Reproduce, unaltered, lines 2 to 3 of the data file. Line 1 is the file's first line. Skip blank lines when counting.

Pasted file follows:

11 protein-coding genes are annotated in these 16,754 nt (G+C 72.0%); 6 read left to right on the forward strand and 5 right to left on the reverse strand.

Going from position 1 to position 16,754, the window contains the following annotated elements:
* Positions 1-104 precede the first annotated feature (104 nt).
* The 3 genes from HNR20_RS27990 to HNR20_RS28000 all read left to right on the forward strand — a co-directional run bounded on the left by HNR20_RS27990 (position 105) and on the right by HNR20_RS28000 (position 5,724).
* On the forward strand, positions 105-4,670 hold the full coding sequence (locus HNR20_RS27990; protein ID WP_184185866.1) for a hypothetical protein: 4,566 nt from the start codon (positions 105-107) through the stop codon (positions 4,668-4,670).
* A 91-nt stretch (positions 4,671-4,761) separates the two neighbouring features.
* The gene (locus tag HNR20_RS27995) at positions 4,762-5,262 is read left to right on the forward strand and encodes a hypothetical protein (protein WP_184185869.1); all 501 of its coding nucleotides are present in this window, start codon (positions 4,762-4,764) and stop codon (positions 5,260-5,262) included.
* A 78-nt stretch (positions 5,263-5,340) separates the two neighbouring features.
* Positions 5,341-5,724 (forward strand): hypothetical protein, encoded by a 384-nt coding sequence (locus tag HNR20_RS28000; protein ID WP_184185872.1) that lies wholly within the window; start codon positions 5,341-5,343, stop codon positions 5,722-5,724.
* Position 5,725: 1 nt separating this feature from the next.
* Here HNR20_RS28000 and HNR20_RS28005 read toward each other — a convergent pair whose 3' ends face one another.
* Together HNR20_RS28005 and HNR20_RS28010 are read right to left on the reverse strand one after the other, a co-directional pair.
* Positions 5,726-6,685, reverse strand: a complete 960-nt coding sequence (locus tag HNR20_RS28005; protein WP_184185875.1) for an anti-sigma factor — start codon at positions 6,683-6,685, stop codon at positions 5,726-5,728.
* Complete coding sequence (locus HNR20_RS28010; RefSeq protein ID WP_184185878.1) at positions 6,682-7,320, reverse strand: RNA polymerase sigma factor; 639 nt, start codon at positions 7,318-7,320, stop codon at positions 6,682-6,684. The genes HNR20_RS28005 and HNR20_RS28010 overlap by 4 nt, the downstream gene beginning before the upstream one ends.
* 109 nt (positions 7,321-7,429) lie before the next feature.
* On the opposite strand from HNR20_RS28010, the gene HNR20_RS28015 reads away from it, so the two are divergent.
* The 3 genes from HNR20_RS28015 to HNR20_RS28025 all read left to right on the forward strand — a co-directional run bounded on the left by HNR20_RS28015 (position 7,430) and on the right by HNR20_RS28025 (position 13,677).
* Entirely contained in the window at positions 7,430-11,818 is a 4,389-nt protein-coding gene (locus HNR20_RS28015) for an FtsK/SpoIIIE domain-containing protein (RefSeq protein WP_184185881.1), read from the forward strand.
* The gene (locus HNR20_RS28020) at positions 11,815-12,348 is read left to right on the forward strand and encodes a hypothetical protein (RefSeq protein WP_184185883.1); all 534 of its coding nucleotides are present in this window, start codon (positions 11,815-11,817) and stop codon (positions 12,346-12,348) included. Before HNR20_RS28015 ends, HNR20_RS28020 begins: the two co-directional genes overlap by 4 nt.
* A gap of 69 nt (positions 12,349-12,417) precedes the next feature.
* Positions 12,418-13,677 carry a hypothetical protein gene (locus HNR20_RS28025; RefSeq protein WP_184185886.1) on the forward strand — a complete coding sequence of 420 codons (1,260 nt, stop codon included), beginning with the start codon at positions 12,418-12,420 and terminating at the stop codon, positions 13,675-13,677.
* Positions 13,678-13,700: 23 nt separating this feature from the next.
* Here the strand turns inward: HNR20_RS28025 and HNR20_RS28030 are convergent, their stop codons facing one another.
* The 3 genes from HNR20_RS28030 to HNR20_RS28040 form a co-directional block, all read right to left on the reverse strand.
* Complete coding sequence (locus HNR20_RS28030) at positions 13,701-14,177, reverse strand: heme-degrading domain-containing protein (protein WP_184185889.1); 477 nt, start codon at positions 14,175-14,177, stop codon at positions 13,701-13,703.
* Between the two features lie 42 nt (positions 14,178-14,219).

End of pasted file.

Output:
Going from position 1 to position 16,754, the window contains the following annotated elements:
* Positions 1-104 precede the first annotated feature (104 nt).